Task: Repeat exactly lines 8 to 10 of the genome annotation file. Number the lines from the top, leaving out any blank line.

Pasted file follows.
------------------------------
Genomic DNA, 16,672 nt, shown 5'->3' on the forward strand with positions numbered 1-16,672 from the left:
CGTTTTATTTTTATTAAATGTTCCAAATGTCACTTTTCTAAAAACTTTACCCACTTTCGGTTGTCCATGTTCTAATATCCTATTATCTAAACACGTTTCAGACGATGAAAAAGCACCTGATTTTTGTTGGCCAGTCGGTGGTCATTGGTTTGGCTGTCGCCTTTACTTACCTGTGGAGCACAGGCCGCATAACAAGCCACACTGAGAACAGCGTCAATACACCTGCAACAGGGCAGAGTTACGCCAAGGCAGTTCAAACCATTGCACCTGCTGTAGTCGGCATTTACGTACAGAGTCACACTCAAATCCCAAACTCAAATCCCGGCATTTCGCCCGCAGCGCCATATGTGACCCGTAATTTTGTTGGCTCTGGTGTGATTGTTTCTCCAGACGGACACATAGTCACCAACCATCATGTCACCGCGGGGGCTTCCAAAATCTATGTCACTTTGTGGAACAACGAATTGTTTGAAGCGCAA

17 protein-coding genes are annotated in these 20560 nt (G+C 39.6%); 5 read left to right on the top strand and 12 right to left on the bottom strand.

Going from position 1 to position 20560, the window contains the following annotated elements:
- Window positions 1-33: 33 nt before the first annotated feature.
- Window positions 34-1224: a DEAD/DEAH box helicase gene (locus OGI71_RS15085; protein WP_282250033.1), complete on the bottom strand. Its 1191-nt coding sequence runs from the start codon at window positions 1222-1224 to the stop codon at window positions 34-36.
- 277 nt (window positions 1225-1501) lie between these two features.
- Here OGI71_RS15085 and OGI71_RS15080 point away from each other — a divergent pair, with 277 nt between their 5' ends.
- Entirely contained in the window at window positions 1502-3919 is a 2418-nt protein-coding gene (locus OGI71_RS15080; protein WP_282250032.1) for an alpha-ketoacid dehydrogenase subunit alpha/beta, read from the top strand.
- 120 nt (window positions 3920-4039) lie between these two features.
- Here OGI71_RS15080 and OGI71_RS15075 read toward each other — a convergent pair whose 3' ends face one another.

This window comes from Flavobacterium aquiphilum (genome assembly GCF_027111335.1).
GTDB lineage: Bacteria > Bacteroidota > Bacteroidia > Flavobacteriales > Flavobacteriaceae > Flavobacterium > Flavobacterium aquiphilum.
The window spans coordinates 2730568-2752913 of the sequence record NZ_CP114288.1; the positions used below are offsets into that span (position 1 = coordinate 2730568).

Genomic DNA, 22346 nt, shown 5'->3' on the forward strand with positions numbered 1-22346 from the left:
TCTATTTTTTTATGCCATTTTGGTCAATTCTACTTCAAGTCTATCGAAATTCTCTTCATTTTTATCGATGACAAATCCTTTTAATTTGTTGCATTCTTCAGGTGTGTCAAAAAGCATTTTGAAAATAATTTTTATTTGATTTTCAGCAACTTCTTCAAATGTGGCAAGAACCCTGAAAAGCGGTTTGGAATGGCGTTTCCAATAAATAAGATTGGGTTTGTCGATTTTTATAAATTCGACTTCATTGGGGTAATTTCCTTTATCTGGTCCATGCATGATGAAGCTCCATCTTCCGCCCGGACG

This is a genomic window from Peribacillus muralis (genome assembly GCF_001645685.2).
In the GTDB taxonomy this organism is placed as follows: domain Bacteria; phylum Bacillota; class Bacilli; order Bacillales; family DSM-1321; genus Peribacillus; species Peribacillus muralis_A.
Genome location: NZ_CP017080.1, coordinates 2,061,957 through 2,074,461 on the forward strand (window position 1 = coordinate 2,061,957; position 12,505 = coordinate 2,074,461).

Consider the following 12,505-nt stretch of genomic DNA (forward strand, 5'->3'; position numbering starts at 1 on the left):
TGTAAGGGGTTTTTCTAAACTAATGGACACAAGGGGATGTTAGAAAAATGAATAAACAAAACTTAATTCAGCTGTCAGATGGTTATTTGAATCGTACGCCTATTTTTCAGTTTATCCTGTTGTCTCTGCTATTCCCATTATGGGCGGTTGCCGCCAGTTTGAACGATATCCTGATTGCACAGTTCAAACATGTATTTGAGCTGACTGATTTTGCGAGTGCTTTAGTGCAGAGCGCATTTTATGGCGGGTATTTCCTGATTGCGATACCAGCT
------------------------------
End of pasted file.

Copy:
- Here OGI71_RS15085 and OGI71_RS15080 point away from each other — a divergent pair, with 277 nt between their 5' ends.
- Entirely contained in the window at window positions 1502-3919 is a 2418-nt protein-coding gene (locus OGI71_RS15080; protein WP_282250032.1) for an alpha-ketoacid dehydrogenase subunit alpha/beta, read from the top strand.
- 120 nt (window positions 3920-4039) lie between these two features.